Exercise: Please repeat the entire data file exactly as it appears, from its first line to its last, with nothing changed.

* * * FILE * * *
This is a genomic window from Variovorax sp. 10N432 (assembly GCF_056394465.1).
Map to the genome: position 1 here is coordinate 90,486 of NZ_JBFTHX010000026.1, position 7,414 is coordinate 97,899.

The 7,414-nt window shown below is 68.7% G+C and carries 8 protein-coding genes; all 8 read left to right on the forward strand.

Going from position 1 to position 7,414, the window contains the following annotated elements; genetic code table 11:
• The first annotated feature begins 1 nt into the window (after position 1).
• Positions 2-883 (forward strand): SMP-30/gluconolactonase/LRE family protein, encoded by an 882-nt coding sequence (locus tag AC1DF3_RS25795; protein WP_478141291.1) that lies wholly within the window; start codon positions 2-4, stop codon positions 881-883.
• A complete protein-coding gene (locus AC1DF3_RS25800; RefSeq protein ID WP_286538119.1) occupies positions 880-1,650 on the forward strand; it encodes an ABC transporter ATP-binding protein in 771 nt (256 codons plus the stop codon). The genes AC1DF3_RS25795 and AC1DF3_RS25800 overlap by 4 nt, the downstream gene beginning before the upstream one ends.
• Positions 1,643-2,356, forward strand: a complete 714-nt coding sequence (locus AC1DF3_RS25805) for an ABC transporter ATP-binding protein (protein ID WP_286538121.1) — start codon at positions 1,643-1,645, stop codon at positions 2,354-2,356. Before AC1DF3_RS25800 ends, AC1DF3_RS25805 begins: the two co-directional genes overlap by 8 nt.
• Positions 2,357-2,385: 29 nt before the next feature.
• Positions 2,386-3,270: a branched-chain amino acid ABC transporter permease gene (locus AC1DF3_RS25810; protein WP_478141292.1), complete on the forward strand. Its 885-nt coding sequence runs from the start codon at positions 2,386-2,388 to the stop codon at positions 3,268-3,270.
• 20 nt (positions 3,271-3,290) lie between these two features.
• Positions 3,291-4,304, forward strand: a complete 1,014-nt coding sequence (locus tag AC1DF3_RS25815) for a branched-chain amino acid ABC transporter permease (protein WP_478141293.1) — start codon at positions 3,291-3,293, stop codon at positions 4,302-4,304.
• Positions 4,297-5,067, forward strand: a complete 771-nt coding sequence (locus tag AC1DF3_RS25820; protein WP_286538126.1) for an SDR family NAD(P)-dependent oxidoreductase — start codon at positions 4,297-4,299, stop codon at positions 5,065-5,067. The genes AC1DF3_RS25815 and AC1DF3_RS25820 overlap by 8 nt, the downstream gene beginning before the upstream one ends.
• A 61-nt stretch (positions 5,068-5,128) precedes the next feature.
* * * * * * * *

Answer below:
This is a genomic window from Variovorax sp. 10N432 (assembly GCF_056394465.1).
Map to the genome: position 1 here is coordinate 90,486 of NZ_JBFTHX010000026.1, position 7,414 is coordinate 97,899.

The 7,414-nt window shown below is 68.7% G+C and carries 8 protein-coding genes; all 8 read left to right on the forward strand.

Going from position 1 to position 7,414, the window contains the following annotated elements; genetic code table 11:
• The first annotated feature begins 1 nt into the window (after position 1).
• Positions 2-883 (forward strand): SMP-30/gluconolactonase/LRE family protein, encoded by an 882-nt coding sequence (locus tag AC1DF3_RS25795; protein WP_478141291.1) that lies wholly within the window; start codon positions 2-4, stop codon positions 881-883.
• A complete protein-coding gene (locus AC1DF3_RS25800; RefSeq protein ID WP_286538119.1) occupies positions 880-1,650 on the forward strand; it encodes an ABC transporter ATP-binding protein in 771 nt (256 codons plus the stop codon). The genes AC1DF3_RS25795 and AC1DF3_RS25800 overlap by 4 nt, the downstream gene beginning before the upstream one ends.
• Positions 1,643-2,356, forward strand: a complete 714-nt coding sequence (locus AC1DF3_RS25805) for an ABC transporter ATP-binding protein (protein ID WP_286538121.1) — start codon at positions 1,643-1,645, stop codon at positions 2,354-2,356. Before AC1DF3_RS25800 ends, AC1DF3_RS25805 begins: the two co-directional genes overlap by 8 nt.
• Positions 2,357-2,385: 29 nt before the next feature.
• Positions 2,386-3,270: a branched-chain amino acid ABC transporter permease gene (locus AC1DF3_RS25810; protein WP_478141292.1), complete on the forward strand. Its 885-nt coding sequence runs from the start codon at positions 2,386-2,388 to the stop codon at positions 3,268-3,270.
• 20 nt (positions 3,271-3,290) lie between these two features.
• Positions 3,291-4,304, forward strand: a complete 1,014-nt coding sequence (locus tag AC1DF3_RS25815) for a branched-chain amino acid ABC transporter permease (protein WP_478141293.1) — start codon at positions 3,291-3,293, stop codon at positions 4,302-4,304.
• Positions 4,297-5,067, forward strand: a complete 771-nt coding sequence (locus tag AC1DF3_RS25820; protein WP_286538126.1) for an SDR family NAD(P)-dependent oxidoreductase — start codon at positions 4,297-4,299, stop codon at positions 5,065-5,067. The genes AC1DF3_RS25815 and AC1DF3_RS25820 overlap by 8 nt, the downstream gene beginning before the upstream one ends.
• A 61-nt stretch (positions 5,068-5,128) precedes the next feature.